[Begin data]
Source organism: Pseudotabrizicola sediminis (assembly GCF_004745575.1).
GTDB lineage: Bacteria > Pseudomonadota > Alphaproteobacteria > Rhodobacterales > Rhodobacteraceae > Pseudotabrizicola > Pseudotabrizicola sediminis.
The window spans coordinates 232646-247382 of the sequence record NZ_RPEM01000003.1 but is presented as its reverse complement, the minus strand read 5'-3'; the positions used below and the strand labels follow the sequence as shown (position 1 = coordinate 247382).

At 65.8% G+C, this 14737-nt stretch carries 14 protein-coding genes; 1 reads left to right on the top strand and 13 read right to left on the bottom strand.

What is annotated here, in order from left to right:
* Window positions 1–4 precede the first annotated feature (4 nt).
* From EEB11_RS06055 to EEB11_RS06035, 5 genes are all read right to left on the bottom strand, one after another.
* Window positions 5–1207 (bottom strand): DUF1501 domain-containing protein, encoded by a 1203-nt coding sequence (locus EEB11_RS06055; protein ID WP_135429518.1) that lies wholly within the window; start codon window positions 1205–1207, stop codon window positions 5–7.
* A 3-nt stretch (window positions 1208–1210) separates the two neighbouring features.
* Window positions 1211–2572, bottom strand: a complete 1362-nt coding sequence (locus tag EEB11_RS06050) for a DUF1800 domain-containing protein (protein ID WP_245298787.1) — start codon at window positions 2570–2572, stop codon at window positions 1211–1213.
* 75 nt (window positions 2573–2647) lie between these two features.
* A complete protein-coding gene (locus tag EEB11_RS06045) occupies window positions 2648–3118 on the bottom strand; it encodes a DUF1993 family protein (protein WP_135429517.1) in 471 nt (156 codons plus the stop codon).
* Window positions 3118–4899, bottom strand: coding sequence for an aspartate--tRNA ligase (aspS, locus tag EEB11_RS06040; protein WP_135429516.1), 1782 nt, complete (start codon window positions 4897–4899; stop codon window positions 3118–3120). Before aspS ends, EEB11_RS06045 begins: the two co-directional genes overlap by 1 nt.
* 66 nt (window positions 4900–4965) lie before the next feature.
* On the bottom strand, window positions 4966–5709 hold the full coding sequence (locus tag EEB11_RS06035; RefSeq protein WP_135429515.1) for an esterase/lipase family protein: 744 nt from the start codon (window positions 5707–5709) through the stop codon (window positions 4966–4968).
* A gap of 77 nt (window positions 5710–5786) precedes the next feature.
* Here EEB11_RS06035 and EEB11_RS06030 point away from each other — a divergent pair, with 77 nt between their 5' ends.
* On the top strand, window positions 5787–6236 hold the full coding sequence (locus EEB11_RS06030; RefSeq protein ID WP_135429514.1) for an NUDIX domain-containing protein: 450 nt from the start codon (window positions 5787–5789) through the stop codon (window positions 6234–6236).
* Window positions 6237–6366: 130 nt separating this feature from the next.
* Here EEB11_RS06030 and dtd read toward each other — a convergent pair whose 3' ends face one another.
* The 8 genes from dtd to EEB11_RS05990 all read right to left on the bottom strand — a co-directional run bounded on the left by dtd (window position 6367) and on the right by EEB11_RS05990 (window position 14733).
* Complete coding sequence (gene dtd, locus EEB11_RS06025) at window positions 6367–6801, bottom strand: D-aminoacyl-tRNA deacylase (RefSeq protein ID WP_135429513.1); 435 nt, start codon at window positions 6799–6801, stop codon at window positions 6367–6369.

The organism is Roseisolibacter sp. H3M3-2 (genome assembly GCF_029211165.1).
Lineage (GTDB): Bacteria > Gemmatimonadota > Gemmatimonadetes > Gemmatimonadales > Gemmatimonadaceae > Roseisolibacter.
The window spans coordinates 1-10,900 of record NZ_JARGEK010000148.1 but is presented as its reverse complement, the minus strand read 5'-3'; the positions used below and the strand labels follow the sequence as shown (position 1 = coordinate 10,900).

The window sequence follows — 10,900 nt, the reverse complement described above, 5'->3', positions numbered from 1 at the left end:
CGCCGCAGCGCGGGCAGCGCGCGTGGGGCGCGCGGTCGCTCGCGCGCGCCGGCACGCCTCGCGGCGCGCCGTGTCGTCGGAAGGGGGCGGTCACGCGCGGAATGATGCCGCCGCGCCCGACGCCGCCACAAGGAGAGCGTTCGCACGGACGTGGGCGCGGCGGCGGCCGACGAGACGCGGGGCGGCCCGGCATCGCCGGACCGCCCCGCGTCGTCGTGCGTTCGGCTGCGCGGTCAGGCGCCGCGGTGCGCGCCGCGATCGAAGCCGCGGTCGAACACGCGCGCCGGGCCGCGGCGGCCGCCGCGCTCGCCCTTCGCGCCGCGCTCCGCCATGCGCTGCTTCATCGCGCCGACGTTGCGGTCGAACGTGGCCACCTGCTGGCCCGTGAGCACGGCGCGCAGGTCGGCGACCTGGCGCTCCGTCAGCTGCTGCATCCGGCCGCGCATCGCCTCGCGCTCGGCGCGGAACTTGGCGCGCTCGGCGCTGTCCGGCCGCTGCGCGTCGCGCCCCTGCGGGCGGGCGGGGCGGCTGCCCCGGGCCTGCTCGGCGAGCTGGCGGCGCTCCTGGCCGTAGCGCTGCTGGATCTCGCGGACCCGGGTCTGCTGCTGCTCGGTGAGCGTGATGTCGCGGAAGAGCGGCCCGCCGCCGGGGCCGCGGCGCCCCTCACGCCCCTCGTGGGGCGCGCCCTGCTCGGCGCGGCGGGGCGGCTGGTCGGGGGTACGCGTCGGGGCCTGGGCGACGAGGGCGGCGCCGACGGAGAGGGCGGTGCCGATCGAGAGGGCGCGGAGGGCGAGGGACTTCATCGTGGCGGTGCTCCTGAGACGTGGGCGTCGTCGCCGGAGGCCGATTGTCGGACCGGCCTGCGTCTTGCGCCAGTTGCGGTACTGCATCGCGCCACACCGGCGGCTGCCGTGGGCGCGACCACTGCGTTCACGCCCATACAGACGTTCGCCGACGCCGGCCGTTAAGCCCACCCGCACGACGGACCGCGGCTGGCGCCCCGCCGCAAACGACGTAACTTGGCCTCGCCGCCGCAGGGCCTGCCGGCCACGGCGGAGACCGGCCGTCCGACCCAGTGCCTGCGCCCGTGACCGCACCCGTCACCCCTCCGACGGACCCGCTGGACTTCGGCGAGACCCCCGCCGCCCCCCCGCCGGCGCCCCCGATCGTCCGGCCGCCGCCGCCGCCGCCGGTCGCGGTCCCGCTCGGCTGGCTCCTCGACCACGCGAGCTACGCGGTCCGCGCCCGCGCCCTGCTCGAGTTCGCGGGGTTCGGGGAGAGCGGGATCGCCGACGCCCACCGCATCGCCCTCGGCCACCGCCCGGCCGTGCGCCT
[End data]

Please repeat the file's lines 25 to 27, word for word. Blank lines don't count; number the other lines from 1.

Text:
The window spans coordinates 1-10,900 of record NZ_JARGEK010000148.1 but is presented as its reverse complement, the minus strand read 5'-3'; the positions used below and the strand labels follow the sequence as shown (position 1 = coordinate 10,900).

The window sequence follows — 10,900 nt, the reverse complement described above, 5'->3', positions numbered from 1 at the left end:
CGCCGCAGCGCGGGCAGCGCGCGTGGGGCGCGCGGTCGCTCGCGCGCGCCGGCACGCCTCGCGGCGCGCCGTGTCGTCGGAAGGGGGCGGTCACGCGCGGAATGATGCCGCCGCGCCCGACGCCGCCACAAGGAGAGCGTTCGCACGGACGTGGGCGCGGCGGCGGCCGACGAGACGCGGGGCGGCCCGGCATCGCCGGACCGCCCCGCGTCGTCGTGCGTTCGGCTGCGCGGTCAGGCGCCGCGGTGCGCGCCGCGATCGAAGCCGCGGTCGAACACGCGCGCCGGGCCGCGGCGGCCGCCGCGCTCGCCCTTCGCGCCGCGCTCCGCCATGCGCTGCTTCATCGCGCCGACGTTGCGGTCGAACGTGGCCACCTGCTGGCCCGTGAGCACGGCGCGCAGGTCGGCGACCTGGCGCTCCGTCAGCTGCTGCATCCGGCCGCGCATCGCCTCGCGCTCGGCGCGGAACTTGGCGCGCTCGGCGCTGTCCGGCCGCTGCGCGTCGCGCCCCTGCGGGCGGGCGGGGCGGCTGCCCCGGGCCTGCTCGGCGAGCTGGCGGCGCTCCTGGCCGTAGCGCTGCTGGATCTCGCGGACCCGGGTCTGCTGCTGCTCGGTGAGCGTGATGTCGCGGAAGAGCGGCCCGCCGCCGGGGCCGCGGCGCCCCTCACGCCCCTCGTGGGGCGCGCCCTGCTCGGCGCGGCGGGGCGGCTGGTCGGGGGTACGCGTCGGGGCCTGGGCGACGAGGGCGGCGCCGACGGAGAGGGCGGTGCCGATCGAGAGGGCGCGGAGGGCGAGGGACTTCATCGTGGCGGTGCTCCTGAGACGTGGGCGTCGTCGCCGGAGGCCGATTGTCGGACCGGCCTGCGTCTTGCGCCAGTTGCGGTACTGCATCGCGCCACACCGGCGGCTGCCGTGGGCGCGACCACTGCGTTCACGCCCATACAGACGTTCGCCGACGCCGGCCGTTAAGCCCACCCGCACGACGGACCGCGGCTGGCGCCCCGCCGCAAACGACGTAACTTGGCCTCGCCGCCGCAGGGCCTGCCGGCCACGGCGGAGACCGGCCGTCCGACCCAGTGCCTGCGCCCGTGACCGCACCCGTCACCCCTCCGACGGACCCGCTGGACTTCGGCGAGACCCCCGCCGCCCCCCCGCCGGCGCCCCCGATCGTCCGGCCGCCGCCGCCGCCGCCGGTCGCGGTCCCGCTCGGCTGGCTCCTCGACCACGCGAGCTACGCGGTCCGCGCCCGCGCCCTGCTCGAGTTCGCGGGGTTCGGGGAGAGCGGGATCGCCGACGCCCACCGCATCGCCCTCGGCCACCGCCCGGCCGTGCGCCT